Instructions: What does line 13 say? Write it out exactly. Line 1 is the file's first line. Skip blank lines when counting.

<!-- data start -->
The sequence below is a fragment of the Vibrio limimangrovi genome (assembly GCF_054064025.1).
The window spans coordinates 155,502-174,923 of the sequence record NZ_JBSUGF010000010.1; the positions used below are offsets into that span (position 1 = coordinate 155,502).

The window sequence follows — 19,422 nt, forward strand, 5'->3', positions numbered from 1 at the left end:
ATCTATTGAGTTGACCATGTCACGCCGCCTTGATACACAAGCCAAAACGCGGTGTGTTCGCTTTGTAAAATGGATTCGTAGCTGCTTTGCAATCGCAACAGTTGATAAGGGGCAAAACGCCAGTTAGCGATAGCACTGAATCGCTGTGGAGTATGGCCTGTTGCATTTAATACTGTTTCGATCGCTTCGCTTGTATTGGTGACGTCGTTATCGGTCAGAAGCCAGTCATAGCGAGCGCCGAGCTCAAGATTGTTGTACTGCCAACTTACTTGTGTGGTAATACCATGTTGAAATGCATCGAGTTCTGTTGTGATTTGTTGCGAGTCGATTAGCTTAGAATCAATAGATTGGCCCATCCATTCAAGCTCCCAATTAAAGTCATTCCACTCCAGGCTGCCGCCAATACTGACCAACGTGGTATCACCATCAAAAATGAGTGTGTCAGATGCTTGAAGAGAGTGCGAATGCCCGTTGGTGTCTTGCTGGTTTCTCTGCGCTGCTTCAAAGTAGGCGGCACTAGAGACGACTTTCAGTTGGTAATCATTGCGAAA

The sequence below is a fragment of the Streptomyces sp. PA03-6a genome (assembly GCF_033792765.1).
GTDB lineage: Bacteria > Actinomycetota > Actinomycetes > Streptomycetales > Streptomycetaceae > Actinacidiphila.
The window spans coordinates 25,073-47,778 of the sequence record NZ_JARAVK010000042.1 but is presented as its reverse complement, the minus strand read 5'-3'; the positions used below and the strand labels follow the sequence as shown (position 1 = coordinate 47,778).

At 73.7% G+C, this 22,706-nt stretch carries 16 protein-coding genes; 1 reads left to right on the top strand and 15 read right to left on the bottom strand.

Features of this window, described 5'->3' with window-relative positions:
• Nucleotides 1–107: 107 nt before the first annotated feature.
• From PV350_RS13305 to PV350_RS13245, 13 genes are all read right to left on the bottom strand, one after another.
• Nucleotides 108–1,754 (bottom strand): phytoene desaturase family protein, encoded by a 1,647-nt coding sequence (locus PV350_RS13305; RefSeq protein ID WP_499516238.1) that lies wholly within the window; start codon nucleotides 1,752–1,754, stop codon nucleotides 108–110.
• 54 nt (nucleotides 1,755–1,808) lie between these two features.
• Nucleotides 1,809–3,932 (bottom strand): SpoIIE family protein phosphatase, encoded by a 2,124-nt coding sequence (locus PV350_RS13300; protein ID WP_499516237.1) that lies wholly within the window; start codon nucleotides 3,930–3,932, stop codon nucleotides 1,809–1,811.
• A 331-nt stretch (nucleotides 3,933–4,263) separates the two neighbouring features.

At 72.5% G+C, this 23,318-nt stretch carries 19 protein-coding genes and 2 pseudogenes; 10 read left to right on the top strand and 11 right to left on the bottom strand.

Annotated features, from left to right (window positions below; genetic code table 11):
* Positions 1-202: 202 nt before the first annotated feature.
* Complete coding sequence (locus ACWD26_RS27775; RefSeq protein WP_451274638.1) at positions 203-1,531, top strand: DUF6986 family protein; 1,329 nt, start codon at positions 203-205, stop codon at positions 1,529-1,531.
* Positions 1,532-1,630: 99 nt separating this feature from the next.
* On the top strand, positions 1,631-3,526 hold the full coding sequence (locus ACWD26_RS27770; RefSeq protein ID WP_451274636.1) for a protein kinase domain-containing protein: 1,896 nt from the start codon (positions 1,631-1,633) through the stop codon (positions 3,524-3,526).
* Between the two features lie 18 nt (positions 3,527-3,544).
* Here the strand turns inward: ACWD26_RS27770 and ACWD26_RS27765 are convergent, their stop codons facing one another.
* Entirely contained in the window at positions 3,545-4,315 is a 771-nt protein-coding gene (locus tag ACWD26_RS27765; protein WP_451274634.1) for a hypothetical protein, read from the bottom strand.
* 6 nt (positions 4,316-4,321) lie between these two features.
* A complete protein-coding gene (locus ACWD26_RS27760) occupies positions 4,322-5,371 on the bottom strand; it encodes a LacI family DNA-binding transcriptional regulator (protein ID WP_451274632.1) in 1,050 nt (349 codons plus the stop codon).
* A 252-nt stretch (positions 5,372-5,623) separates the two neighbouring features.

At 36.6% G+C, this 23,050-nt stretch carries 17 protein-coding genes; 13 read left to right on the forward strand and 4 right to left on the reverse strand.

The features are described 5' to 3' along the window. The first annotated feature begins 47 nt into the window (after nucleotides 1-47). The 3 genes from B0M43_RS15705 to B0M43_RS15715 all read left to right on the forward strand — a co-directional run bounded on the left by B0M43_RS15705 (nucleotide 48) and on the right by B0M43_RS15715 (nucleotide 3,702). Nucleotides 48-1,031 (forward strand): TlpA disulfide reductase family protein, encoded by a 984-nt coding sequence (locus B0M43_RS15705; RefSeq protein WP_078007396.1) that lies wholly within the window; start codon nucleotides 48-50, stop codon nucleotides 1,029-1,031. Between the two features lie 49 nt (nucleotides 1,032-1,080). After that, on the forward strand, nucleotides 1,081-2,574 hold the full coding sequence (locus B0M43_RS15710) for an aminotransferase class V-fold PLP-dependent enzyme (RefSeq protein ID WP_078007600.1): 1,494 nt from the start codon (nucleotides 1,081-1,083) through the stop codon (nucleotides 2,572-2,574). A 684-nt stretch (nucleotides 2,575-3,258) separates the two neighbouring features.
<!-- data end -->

• 54 nt (nucleotides 1,755–1,808) lie between these two features.